Fort Worth City Council members will soon see how close people live to a proposed zoning change while they voice their opinions on the case.
The city’s information technology department is close to launching a new tool mapping a public speaker’s address and their proximity to the zoning change request, said D.J. Harrell, director of Fort Worth’s development services department.
Staff won’t be able to verify the accuracy of the addresses, which are self-reported by residents, Harrell said during an Oct. 24 presentation to council members. The maps also won’t include speakers who list P.O. boxes or leave the address section of their speaker forms blank.
Council members have shared concerns about too many people speaking on zoning issues who live nowhere near the affected property, council member Gyna Bivens said.
“We need to be able to give priority to the people who live within that 300 feet to a half mile,” Bivens, who represents east Fort Worth, said.
Regardless of their location, residents will still be allowed to speak on any zoning case they wish to, Harrell said. The city currently notifies property owners who live within 300 feet through a mailed postcard. City staff also install zoning notification signs on the property with a phone number for residents to call for more information.
The additional information will be helpful to council members as they vote on zoning decisions, said council member Charlie Lauersdorf, who represents parts of far north Fort Worth.
“I know it’s self-reported, but from time to time we have some folks that show up that sign up to speak on a topic that they have no idea what they’re speaking about, nor do they even live anywhere near it,” Lauersdorf said. “It helps us have an idea, and it will help us direct residents if they think they have a valid concern.”
The city’s system for notifying residents of proposed zoning changes has come under scrutiny in recent months. Members of the Villa De Leon Condominium Owners Association filed suit against the city in June, arguing city staff did not properly notify residents of a zoning change next door before approving a new downtown apartment complex in late 2021.
City attorneys later acknowledged that condo owners did not receive individual notices by mail as required by state law and local ordinance. Condo owners also alleged that a zoning notification sign was not installed on Samuels Avenue before the 2021 vote.
The case returned to City Council in September, resulting in a unanimous decision to re-approve the 27-unit complex over resident opposition. The condo association’s lawsuit remains unresolved, and both parties are in the process of scheduling a trial, according to Tarrant County court documents.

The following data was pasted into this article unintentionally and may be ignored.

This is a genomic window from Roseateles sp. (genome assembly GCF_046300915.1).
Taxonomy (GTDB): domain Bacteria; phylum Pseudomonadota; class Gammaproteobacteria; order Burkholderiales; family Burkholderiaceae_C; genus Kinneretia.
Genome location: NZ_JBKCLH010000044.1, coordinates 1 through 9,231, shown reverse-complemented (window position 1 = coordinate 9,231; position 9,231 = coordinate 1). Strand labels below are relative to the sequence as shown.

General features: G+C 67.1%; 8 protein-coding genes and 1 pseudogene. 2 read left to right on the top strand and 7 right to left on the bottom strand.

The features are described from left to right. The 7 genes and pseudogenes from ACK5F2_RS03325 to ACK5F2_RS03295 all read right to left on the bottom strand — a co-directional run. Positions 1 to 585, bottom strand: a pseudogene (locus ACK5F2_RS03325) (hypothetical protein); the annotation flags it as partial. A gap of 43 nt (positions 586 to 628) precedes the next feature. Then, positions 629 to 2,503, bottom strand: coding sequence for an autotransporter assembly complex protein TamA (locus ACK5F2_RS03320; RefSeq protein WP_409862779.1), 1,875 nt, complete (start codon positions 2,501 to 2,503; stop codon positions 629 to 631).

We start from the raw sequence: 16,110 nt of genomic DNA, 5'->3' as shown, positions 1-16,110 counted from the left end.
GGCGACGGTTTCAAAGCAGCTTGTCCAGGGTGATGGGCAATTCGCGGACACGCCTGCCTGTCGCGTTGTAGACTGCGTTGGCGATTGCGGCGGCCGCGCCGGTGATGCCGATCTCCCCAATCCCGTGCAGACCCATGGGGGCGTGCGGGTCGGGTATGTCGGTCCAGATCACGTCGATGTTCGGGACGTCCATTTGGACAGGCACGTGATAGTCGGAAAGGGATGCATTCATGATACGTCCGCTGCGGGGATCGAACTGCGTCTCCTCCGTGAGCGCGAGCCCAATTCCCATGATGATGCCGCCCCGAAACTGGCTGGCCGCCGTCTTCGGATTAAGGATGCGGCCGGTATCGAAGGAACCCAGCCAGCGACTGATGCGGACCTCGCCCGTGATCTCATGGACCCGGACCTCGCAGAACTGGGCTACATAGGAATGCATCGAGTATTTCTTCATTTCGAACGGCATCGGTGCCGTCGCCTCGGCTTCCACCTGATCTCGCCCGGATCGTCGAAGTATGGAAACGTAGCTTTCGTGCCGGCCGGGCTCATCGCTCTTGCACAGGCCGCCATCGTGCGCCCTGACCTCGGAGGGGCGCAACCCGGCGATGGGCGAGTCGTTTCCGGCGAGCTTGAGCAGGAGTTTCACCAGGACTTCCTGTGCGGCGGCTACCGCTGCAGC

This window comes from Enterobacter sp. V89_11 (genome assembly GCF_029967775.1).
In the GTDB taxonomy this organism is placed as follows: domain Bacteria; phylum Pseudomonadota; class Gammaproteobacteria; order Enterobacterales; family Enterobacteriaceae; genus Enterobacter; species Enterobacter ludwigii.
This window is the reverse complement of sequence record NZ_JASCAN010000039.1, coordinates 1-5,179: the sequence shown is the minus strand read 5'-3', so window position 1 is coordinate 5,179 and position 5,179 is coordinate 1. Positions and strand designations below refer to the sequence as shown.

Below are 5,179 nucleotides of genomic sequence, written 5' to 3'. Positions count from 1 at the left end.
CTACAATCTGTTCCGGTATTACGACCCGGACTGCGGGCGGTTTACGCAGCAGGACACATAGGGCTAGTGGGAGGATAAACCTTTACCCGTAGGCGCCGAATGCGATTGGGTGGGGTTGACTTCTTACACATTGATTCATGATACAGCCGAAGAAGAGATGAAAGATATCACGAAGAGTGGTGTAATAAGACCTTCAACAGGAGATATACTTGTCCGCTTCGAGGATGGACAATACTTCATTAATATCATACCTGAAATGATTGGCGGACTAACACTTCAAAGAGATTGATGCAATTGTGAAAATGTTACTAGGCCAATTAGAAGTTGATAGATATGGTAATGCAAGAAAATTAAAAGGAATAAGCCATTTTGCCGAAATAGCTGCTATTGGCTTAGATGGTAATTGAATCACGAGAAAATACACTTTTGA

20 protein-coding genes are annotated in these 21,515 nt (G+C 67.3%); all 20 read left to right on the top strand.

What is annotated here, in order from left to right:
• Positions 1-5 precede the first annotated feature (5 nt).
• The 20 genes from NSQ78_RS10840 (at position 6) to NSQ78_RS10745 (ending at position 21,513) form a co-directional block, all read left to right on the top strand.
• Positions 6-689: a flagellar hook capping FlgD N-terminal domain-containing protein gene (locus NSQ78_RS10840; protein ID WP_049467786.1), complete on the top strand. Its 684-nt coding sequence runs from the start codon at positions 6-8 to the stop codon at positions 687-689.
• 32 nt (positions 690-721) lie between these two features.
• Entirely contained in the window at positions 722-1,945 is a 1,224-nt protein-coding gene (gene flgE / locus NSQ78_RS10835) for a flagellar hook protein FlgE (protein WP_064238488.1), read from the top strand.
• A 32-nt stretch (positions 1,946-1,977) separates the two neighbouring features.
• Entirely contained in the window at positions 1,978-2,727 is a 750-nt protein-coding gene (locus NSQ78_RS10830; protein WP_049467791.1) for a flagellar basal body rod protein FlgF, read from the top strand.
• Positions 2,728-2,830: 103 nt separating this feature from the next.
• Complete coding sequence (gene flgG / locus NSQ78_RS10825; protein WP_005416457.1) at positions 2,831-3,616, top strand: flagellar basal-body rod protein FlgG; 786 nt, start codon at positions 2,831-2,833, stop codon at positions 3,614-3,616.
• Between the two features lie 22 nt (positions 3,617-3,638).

City Council members also have previously raised concerns about the process for posting signs, citing personal experiences where signs were not installed in time for residents to weigh in on zoning cases.
While posting zoning signs is the norm, Transportation and Public Works staff are not legally required to install signs before City Council votes on a zoning change. If council members request it, Harrell and his staff could again explore requiring developers and property owners to install the zoning notification signs themselves, he said.
Some changes have already been rolled out. The city launched a monthly email newsletter with zoning case information this summer. In addition, city staff are exploring the possibility of adding QR codes to notification signs. The zoning department wants to reach residents in whatever way they communicate, Harrell said.
“We want to provide the QR code for people who want to self-serve and get their own answers, and then those that need to call and then those that need to come down,” Harrell said. “We want to be open for however they want to interact with us.”
Council member Elizabeth Beck thanked Harrell for his efforts to improve the notification system, alluding to the Villa De Leon case in her district.
“I know we had some issues in District 9 that led to folks not feeling like they received proper notice, and this certainly helps us know that when we make a decision, those that have wanted to be engaged in the process have had ample opportunity to do so,” Beck said.
Haley Samsel is the environmental reporter for the Fort Worth Report. You can reach them at email@example.com.
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